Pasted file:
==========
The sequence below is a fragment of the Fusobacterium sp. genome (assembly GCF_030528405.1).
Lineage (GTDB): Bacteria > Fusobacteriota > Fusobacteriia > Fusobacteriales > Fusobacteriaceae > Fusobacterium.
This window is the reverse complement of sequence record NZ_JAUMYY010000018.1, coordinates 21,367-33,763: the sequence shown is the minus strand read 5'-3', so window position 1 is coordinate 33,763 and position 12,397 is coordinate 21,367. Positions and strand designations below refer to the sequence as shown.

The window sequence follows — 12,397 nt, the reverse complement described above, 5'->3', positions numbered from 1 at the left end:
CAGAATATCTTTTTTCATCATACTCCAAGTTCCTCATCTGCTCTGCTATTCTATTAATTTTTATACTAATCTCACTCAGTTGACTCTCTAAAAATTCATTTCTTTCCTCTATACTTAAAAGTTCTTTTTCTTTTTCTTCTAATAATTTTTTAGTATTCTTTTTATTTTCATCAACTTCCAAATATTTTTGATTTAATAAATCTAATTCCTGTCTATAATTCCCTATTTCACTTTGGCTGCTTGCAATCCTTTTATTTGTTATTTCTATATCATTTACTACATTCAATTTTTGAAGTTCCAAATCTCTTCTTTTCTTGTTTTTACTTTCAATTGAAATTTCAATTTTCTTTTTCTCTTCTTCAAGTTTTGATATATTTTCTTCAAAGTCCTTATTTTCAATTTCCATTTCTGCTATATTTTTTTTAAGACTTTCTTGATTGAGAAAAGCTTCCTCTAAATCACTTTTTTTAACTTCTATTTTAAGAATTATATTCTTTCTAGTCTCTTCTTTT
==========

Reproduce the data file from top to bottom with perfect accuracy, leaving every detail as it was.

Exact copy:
The sequence below is a fragment of the Fusobacterium sp. genome (assembly GCF_030528405.1).
Lineage (GTDB): Bacteria > Fusobacteriota > Fusobacteriia > Fusobacteriales > Fusobacteriaceae > Fusobacterium.
This window is the reverse complement of sequence record NZ_JAUMYY010000018.1, coordinates 21,367-33,763: the sequence shown is the minus strand read 5'-3', so window position 1 is coordinate 33,763 and position 12,397 is coordinate 21,367. Positions and strand designations below refer to the sequence as shown.

The window sequence follows — 12,397 nt, the reverse complement described above, 5'->3', positions numbered from 1 at the left end:
CAGAATATCTTTTTTCATCATACTCCAAGTTCCTCATCTGCTCTGCTATTCTATTAATTTTTATACTAATCTCACTCAGTTGACTCTCTAAAAATTCATTTCTTTCCTCTATACTTAAAAGTTCTTTTTCTTTTTCTTCTAATAATTTTTTAGTATTCTTTTTATTTTCATCAACTTCCAAATATTTTTGATTTAATAAATCTAATTCCTGTCTATAATTCCCTATTTCACTTTGGCTGCTTGCAATCCTTTTATTTGTTATTTCTATATCATTTACTACATTCAATTTTTGAAGTTCCAAATCTCTTCTTTTCTTGTTTTTACTTTCAATTGAAATTTCAATTTTCTTTTTCTCTTCTTCAAGTTTTGATATATTTTCTTCAAAGTCCTTATTTTCAATTTCCATTTCTGCTATATTTTTTTTAAGACTTTCTTGATTGAGAAAAGCTTCCTCTAAATCACTTTTTTTAACTTCTATTTTAAGAATTATATTCTTTCTAGTCTCTTCTTTT